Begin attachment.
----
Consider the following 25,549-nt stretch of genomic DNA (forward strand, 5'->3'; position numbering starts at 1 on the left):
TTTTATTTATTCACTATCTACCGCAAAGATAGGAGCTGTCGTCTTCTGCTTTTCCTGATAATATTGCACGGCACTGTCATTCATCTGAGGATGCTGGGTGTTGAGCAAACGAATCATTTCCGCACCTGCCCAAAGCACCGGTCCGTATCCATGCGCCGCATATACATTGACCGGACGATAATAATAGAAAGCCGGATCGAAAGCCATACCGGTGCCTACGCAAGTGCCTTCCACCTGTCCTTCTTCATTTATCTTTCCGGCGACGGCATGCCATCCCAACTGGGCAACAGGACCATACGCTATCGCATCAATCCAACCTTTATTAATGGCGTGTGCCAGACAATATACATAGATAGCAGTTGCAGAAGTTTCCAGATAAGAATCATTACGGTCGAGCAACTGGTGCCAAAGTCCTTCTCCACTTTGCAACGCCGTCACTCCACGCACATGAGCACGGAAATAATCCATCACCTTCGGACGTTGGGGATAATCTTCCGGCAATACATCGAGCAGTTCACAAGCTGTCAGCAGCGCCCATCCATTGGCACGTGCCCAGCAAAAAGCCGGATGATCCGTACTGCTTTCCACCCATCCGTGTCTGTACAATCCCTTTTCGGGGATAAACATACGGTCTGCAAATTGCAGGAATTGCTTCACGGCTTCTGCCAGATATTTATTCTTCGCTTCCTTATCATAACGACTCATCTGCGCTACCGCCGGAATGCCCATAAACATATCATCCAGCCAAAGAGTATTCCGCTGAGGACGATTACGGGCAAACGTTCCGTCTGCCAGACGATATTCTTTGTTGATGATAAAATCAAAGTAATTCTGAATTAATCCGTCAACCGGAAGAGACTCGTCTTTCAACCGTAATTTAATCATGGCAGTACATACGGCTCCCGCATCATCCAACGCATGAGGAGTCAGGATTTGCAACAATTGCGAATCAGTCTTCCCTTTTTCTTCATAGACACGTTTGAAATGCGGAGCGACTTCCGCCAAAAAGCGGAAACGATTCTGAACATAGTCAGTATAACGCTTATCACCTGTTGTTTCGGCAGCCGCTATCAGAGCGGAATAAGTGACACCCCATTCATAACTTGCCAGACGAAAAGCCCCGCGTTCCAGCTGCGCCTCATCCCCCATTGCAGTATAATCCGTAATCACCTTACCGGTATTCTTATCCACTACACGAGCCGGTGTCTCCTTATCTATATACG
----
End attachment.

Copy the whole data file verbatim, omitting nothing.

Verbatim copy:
Consider the following 25,549-nt stretch of genomic DNA (forward strand, 5'->3'; position numbering starts at 1 on the left):
TTTTATTTATTCACTATCTACCGCAAAGATAGGAGCTGTCGTCTTCTGCTTTTCCTGATAATATTGCACGGCACTGTCATTCATCTGAGGATGCTGGGTGTTGAGCAAACGAATCATTTCCGCACCTGCCCAAAGCACCGGTCCGTATCCATGCGCCGCATATACATTGACCGGACGATAATAATAGAAAGCCGGATCGAAAGCCATACCGGTGCCTACGCAAGTGCCTTCCACCTGTCCTTCTTCATTTATCTTTCCGGCGACGGCATGCCATCCCAACTGGGCAACAGGACCATACGCTATCGCATCAATCCAACCTTTATTAATGGCGTGTGCCAGACAATATACATAGATAGCAGTTGCAGAAGTTTCCAGATAAGAATCATTACGGTCGAGCAACTGGTGCCAAAGTCCTTCTCCACTTTGCAACGCCGTCACTCCACGCACATGAGCACGGAAATAATCCATCACCTTCGGACGTTGGGGATAATCTTCCGGCAATACATCGAGCAGTTCACAAGCTGTCAGCAGCGCCCATCCATTGGCACGTGCCCAGCAAAAAGCCGGATGATCCGTACTGCTTTCCACCCATCCGTGTCTGTACAATCCCTTTTCGGGGATAAACATACGGTCTGCAAATTGCAGGAATTGCTTCACGGCTTCTGCCAGATATTTATTCTTCGCTTCCTTATCATAACGACTCATCTGCGCTACCGCCGGAATGCCCATAAACATATCATCCAGCCAAAGAGTATTCCGCTGAGGACGATTACGGGCAAACGTTCCGTCTGCCAGACGATATTCTTTGTTGATGATAAAATCAAAGTAATTCTGAATTAATCCGTCAACCGGAAGAGACTCGTCTTTCAACCGTAATTTAATCATGGCAGTACATACGGCTCCCGCATCATCCAACGCATGAGGAGTCAGGATTTGCAACAATTGCGAATCAGTCTTCCCTTTTTCTTCATAGACACGTTTGAAATGCGGAGCGACTTCCGCCAAAAAGCGGAAACGATTCTGAACATAGTCAGTATAACGCTTATCACCTGTTGTTTCGGCAGCCGCTATCAGAGCGGAATAAGTGACACCCCATTCATAACTTGCCAGACGAAAAGCCCCGCGTTCCAGCTGCGCCTCATCCCCCATTGCAGTATAATCCGTAATCACCTTACCGGTATTCTTATCCACTACACGAGCCGGTGTCTCCTTATCTATATACG